Knowledge gaining and political participation as a result of bypassing the Great Firewall? Digital inequality between the Chinese netizens on either side of the wall

This image is from https://world.wng.org/2016/07/blocked_by_the_great_firewall

 

To make Facebook could possibly across the Chinese Great Firewall, Mark Zuckerberg has been working so hard (like showing his fluently speaking Mandarin online, meeting Chinese politicians, and trying to sell a Chinese version Facebook which could allow the governmental censorship possible) to please the Chinese government and the folks. But still, it is very likely that he will fail at the end of the day, since he simply did not get the point that the ‘Big Brother’ want an absolute control on the Chinese cyberspace.

 

The Chinese Great Firewall or the GFW, a metaphorical term describing the Chinese internet censorship by blocking foreign websites and filtering information on domestic websites (Barmé and Ye, 1997), is worldwide well known. According to some Chinese policymakers (Zhang, 2006), the wall was mainly built for the reason of national security, since the free-flowing uncensored information from foreign countries might be a threat to governmentally ideological control during this information age. But the wall might not be equally effective for all Chinese people, since there are some talented netizens who have successfully bypassed the wall (by using VPNS or other tools) and got access to a wider range of information and knowledge from foreign websites (eg. Yang and Liu, 2014). While many previous studies have heavily focused on the technical issue of the GFW and the bypassing, limited studies have realized the social implication of bypassing the GFW. Namely, the gap between the netizens on either side of the wall may constitute a new form of digital divide.

 

We have a 20-year history of studying the digital divide and the focus has been widening from merely the internet access (eg. NTIA, 1995) to the differences in the digital skills (eg. Hargittai and Walejko, 2008; Van Deursen and Van Dijk, 2010), online activities (eg. Zillien and Hargittai, 2009; Blank and Groselj, 2015) and even outcomes gaining (eg. Van Deursen and Helsper, 2015). Inspired by the ‘knowledge-gap theory’ (Tichenor, Donohue and Olien, 1970), DiMaggio and Hargittai (2002) claims that some types of internet use are more ‘capital-enhancing’ and research show that those ‘capital-enhancing’ uses are more likely to relate to the advantaged population (eg. Zillien and Hargittai). Therefore, it is likely to have a consequence of the widening of inequality (DiMaggio and Hargittai, 2002). While the wall-bypassing netizens might have the possibility of getting access to a more diverse sources of information and knowledge, it might be reasonable to hypothesize that there will be a new knowledge gap between the bypassing netizens and those who do not bypass the wall (especially when the bypassing netizens happens to be the advantaged group within the society and/or they tend to use the internet in a more ‘capital-enhancing’ way).

 

We, therefore, have launched a project which aims to investigate the disparity between the Chinese netizens on either side of the wall. We will study whether the wall-bypassing netizens are the relatively advantaged group in the society? Whether their online activities are more ‘capital-enhancing’? Whether they have the potential on acquiring richer knowledge and information? Also, within an ideological-controlling context in China, we also will be interested in exploring the relation between bypassing the wall and the expression of political opinions. A preliminary research will be conducted through quantitative data analysis by the use of data from the dataset Chinese Family Panel Studies (CFPS).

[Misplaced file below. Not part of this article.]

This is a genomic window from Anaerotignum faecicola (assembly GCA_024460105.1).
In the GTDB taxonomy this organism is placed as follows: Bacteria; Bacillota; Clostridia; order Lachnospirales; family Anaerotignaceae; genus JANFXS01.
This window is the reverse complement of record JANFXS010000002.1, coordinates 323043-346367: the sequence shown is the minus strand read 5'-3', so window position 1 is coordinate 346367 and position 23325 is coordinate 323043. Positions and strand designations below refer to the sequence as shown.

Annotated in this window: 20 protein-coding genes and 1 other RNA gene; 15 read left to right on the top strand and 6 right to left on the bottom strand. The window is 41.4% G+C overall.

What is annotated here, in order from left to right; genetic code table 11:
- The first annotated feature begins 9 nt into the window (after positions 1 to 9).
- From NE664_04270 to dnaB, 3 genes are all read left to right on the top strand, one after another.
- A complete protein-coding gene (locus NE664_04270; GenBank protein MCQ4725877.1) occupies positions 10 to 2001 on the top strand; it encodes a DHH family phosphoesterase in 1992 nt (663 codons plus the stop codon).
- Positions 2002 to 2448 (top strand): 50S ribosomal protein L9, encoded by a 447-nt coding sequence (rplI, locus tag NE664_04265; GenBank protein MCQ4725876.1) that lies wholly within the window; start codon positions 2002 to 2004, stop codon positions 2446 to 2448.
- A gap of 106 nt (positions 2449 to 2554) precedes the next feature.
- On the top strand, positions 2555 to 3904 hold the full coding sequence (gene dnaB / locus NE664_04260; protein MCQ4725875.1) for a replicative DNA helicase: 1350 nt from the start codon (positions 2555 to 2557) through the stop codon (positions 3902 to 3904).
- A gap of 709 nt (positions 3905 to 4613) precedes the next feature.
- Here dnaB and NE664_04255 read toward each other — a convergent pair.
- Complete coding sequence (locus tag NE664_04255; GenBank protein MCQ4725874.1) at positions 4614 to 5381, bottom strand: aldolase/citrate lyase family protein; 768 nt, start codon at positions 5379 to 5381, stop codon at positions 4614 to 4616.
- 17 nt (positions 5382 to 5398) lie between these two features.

Bibliography:

Barmé, G. R., and Ye, S. (1997). The Great Firewall of China: At ISPs, Internet cafes, even state censorship committees, we meet the wired of China. WIRED-SAN FRANCISCO-5, 138-149.

 

Blank, G., and Groselj, D. (2015). Examining Internet Use Through a Weberian Lens. International Journal of Communication9, 2763-2783.

 

DiMaggio, P., and Hargittai, E. (2002, August). The new digital inequality: Social stratification among Internet users. In American Sociological Association annual meetings, Chicago.

 

Hargittai, E., and Walejko, G. (2008). The participation divide: content creation and sharing in the digital age 1. Information, Community and Society11(2), 239-256.

 

National Telecommunications and Information Administration (DOC), Washington, DC. (1995). Falling through the net: A survey of the” have nots” in rural and urban America. ERIC Clearinghouse.

 

Tichenor, P. J., Donohue, G. A., and Olien, C. N. (1970). Mass media flow and differential growth in knowledge. Public opinion quarterly34(2), 159-170.

 

Van Deursen, A. J., and van Dijk, J. A. (2010). Internet skills and the digital divide. New media & society

 

Van Deursen, A. J., and Helsper, E. J. (2015). The third-level digital divide: who benefits most from being online?. In Communication and information technologies annual (pp. 29-52). Emerald Group Publishing Limited.

 

Yang, Q., and Liu, Y. (2014). What’s on the other side of the great firewall? Chinese Web users’ motivations for bypassing the Internet censorship. Computers in human behavior37, 249-257.

 

Zillien, N., and Hargittai, E. (2009). Digital distinction: Statusspecific types of internet usage. Social Science Quarterly90(2), 274-291.

 

Zhang, L. L. (2006). Behind the ‘Great Firewall’ Decoding China’s Internet Media Policies from the Inside. Convergence12(3), 271-291.

 


Chong Zhang

chong.zhang@durham.ac.uk

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